• In re Pontius, 122209 MIWBC, GK 08-04124
    • United States
    • Federal Cases United States Bankruptcy Courts Sixth Circuit
    • 22 Diciembre 2009
    ...2279 (1984); see also Spector Motor Service, Inc. v. McLaughlin, 323 U.S. 101, 105, 65 S.Ct. 152, 154 (1944); Blair v. United States, 250 U.S. 273, 279, 39 S.Ct. 468, 470 (1919); Crook v. Baker, 813 F.2d 88, 91 (6th Cir. 1987). This judge has previously determined it unnecessary to rule upo......
  • Free signup to view additional results
562 cases
  • 341 B.R. 615 (Bkrtcy.W.D.Mich. 2006), 05-10937, In re Basch
    • United States
    • Federal Cases United States Bankruptcy Courts Sixth Circuit
    • 12 Abril 2006
    ...is that we ought not to pass on questions of constitutionality... unless such adjudication is unavoidable."); Blair v. United States, 250 U.S. 273, 279, 39 S.Ct. 468, 63 L.Ed. 979 (1919) ("Considerations of propriety, as well as long-established practice, demand that we refrain fr......
  • 599 S.W.3d 409 (Ky. 2020), 2017-SC-000436-TG, Commonwealth v. Bredhold
    • United States
    • Kentucky Supreme Court of Kentucky
    • 26 Marzo 2020
    ...[the legislature] unless obliged to do so in the proper performance of our judicial function...." Blair v. United States, 250 U.S. 273, 279, 39 S.Ct. 468, 63 S.Ct. 979 (1919); accord Louisville/Jefferson Co. Metro Gov't v. TDC Group, LLC, 283 S.W.3d 657, 660 (K......
  • In re Leicht, 070798 FED01BC, MW 97-067
    • United States
    • Federal Cases United States Bankruptcy Courts First Circuit
    • 7 Julio 1998
    ...Lorillard v. Pons, 434 U.S. 575, 577 (1978) quoting Crowell v. Benson, 285 U.S. 22, 62 (1932)); see also Blair v. United States, 250 U.S. 273, 279 (1919)("Considerations of propriety, as well as long-established practice, demand that we refrain from passing upon the constitutionality o......
  • In re Pontius, 122209 MIWBC, GK 08-04124
    • United States
    • Federal Cases United States Bankruptcy Courts Sixth Circuit
    • 22 Diciembre 2009
    ...2279 (1984); see also Spector Motor Service, Inc. v. McLaughlin, 323 U.S. 101, 105, 65 S.Ct. 152, 154 (1944); Blair v. United States, 250 U.S. 273, 279, 39 S.Ct. 468, 470 (1919); Crook v. Baker, 813 F.2d 88, 91 (6th Cir. 1987). This judge has previously determined it unnecessary to rule upo......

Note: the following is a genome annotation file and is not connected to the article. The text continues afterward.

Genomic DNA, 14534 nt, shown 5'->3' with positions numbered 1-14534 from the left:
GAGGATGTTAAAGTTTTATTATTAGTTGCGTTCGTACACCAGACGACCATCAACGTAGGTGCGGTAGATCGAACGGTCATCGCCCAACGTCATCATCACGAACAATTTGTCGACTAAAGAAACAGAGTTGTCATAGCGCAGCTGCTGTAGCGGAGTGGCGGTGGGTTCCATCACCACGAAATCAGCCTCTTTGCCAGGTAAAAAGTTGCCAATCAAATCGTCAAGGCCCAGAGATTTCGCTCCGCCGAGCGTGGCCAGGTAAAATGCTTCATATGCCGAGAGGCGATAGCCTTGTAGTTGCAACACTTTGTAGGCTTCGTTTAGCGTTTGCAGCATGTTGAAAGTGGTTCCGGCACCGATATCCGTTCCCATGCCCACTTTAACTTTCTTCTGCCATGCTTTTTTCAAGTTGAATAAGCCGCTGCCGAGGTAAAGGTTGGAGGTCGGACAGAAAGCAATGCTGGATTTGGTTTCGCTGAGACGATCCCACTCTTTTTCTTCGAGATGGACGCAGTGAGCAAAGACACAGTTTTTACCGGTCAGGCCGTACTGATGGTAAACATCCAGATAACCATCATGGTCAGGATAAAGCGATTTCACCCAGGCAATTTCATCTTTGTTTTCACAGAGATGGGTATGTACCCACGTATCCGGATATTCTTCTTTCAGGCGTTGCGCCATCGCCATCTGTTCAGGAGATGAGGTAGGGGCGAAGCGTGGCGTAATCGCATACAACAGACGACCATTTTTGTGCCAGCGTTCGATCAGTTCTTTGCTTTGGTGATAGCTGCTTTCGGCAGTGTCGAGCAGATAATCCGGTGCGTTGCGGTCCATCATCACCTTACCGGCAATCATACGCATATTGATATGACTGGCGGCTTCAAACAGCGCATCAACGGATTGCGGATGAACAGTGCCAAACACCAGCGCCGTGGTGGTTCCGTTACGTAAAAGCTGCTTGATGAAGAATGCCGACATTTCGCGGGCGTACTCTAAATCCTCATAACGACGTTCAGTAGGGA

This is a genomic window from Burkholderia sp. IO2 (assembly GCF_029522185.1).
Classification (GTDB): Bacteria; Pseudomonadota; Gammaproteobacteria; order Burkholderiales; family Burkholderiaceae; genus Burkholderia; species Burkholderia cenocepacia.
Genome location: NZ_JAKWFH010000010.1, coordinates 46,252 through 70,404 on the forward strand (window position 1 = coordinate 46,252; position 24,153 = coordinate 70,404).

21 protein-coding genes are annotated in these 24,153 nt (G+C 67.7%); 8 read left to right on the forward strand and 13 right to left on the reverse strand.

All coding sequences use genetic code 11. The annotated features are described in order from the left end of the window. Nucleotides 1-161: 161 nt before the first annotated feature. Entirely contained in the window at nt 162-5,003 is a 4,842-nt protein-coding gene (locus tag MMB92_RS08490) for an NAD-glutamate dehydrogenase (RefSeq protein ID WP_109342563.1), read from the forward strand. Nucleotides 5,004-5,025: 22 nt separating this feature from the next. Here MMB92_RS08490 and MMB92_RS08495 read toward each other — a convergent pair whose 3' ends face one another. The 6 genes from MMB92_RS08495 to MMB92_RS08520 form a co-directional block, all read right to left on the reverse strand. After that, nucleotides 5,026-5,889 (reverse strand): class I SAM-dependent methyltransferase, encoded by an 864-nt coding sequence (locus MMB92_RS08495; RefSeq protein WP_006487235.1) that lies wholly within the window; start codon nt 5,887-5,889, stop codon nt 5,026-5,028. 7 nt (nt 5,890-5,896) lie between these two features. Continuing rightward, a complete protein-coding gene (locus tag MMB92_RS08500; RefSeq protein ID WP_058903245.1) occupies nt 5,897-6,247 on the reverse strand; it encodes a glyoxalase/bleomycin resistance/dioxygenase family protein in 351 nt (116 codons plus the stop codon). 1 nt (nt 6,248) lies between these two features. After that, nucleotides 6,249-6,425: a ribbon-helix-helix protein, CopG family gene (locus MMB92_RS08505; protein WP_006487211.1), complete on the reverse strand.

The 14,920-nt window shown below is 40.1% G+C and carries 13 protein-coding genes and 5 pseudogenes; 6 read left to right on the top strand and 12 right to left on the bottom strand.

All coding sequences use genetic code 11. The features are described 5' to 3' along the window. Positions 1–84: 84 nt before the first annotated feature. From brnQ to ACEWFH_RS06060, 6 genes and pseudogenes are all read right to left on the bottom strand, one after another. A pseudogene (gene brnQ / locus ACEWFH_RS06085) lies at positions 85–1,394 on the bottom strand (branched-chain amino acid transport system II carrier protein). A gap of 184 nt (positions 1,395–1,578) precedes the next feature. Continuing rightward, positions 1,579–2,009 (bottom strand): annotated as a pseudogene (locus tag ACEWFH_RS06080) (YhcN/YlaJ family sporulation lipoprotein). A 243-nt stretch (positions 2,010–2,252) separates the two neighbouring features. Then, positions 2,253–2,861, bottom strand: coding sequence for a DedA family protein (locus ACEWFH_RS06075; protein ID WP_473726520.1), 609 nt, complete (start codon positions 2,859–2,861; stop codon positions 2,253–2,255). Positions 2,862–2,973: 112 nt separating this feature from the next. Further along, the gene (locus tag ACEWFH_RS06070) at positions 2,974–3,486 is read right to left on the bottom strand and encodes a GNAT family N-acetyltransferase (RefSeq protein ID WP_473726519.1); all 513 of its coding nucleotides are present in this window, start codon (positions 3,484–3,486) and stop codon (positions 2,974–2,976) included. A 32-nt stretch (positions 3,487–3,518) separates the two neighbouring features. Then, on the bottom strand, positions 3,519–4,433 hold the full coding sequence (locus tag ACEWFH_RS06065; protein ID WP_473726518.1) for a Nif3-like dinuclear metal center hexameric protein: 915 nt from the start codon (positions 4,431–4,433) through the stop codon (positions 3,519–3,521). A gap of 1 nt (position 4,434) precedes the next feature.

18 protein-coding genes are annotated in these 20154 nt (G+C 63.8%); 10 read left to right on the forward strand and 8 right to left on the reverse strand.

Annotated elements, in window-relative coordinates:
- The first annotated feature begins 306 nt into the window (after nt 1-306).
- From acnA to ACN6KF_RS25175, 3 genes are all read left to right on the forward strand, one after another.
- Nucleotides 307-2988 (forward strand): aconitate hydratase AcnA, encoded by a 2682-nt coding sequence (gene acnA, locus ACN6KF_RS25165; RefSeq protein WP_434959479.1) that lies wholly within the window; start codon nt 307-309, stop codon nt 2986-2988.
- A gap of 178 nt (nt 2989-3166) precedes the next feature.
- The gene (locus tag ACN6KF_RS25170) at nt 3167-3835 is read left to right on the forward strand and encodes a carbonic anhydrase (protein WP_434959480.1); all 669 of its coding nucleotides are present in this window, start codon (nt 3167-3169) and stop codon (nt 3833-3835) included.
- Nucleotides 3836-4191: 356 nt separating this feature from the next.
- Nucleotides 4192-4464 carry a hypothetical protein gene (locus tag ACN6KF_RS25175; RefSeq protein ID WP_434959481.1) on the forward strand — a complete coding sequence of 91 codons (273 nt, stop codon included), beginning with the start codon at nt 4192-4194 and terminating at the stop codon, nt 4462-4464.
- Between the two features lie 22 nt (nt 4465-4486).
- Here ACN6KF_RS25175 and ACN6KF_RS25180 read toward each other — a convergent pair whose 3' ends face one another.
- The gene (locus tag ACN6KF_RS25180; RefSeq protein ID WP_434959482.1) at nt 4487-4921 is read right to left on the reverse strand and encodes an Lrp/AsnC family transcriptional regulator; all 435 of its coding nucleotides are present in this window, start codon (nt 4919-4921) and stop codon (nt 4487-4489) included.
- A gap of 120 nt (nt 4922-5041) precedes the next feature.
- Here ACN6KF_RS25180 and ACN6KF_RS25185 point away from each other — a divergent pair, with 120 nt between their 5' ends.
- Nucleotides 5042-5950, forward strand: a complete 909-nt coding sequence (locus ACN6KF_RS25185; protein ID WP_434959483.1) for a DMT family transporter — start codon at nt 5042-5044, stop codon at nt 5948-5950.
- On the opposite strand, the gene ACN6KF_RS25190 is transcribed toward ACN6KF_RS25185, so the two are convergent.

• Free signup to view additional results
13 books & journal articles
  • The grand jury legal advisor: resurrecting the grand jury's shield.
    • United States
    • Journal of Criminal Law and Criminology Vol. 98 Nbr. 4, June 2008
    • 22 Junio 2008
    ...(122) LEVY, supra note 23, at 65-66, 68. (123) See Simmons, supra note 8, at 7. (124) Id. (125) Blair v. United States, 250 U.S. 273, 282 (1919). (126) June Barbara Kress, Rise to the Challenge: Federal Grand Jury Repression, Resistance, and Reform, 1970-1973 (June 16, 1978) (unpublished Ph......
  • Public choice theory and overcriminalization.
    • United States
    • Harvard Journal of Law & Public Policy Vol. 36 Nbr. 2, March 2013
    • 22 Marzo 2013
    ...doubts whether any particular individual will be found properly subject to an accusation of crime.'" (quoting Blair v. United States, 250 U.S. 273, 282 (1919))). (105.) See, e.g., R. Enterprises, 498 U.S. at 301 (a district court may not quash a subpoena on relevancy grounds unless the......
  • I'm not dead yet: Katz, Jones, and the Fourth Amendment in the 21st century.
    • United States
    • Case Western Reserve Law Review Vol. 63 Nbr. 1, September 2012
    • 22 Septiembre 2012
    ...judicial function, when the question is raised by a party whose interests entitle him to raise it." (quoting Blair v. United States, 250 U.S. 273, 279 (1919))). (170.) See, e.g., Quon, 130 S. Ct. at 2629 ("The judiciary risks error by elaborating too fully on the Fourth Amendment ......
  • Ex nihilo - the Supreme Court's invention of constitutional standing.
    • United States
    • Environmental Law Vol. 45 Nbr. 4, September 2015
    • 22 Septiembre 2015
    ...also noted that the Framers of the Constitution were deeply familiar with the common law. Ex Parte Grossman, 267 U.S. 87,109 (1925). (57) 250 U.S. 273 (1919). (58) Id. at 279. (59) 521 U.S. 811(1997). (60) Id. at 833. (61) 555 U.S. 488 (2009). (62) Id. at 492; see also Fed. Election Comm'n ......
  • Free signup to view additional results